Earlier in the week, the 15-year-old Bellis had become the youngest player to win at the US Open in two decades. But beyond reading the headlines, I didn’t know anything about her, and had considered her a flash in the pan. I figured a match relegated to a numbered court wouldn’t pull the same numbers as the main stage and patted myself on the back for my quick thinking — maybe I’d get to catch some history and see Bellis reach the third round.
Apparently, against all odds, I was not the smartest person in Queens last night. As dad and I exited Ashe and headed in the direction of Court 17, I saw crowds streaming out behind us, headed the same way.
By the time we arrived to the court, we had been handed “Chia Pods” — free snacks that consisted of chia seds covered in flavored phlegm that were destined for the garbage can — and Bellis was already down 3-1 in the third. We turned the corner and saw a line that snaked its way around the perimeter of Court 17. This match was three games from ending.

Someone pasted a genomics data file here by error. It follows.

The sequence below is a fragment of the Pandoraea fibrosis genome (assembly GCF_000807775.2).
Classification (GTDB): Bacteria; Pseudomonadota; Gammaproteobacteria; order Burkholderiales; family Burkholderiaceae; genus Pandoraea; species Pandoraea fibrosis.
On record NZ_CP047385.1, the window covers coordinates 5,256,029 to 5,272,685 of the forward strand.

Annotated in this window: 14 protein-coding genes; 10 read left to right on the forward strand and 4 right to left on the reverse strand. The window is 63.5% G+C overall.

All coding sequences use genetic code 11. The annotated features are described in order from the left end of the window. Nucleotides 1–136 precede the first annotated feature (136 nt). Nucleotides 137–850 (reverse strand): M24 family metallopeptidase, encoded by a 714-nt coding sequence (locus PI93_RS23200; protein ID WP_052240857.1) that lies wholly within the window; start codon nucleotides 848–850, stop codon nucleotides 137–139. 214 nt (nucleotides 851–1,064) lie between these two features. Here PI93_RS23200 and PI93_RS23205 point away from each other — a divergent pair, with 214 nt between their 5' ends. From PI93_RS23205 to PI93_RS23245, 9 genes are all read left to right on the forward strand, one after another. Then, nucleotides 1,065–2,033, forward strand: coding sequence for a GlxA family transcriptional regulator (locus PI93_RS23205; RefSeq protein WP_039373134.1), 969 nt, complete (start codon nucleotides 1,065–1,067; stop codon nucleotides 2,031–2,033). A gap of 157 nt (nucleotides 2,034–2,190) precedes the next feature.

A gap in the seats allowed me a sliver of a glimpse of the court and the occasional flash of white (Diyas) or blue (Bellis). It was like watching TV through a crack in the wall, which in turn I watched through the gap in my fingers. At second glance, the large line was actually half mob of people crowding around tiny TV screens to watch the match and half people holding out hope for a seat on 17. These “free” courts were first-come, first-serve, and people had reportedly camped out on the court since 10 a.m. to catch Bellis’ night match.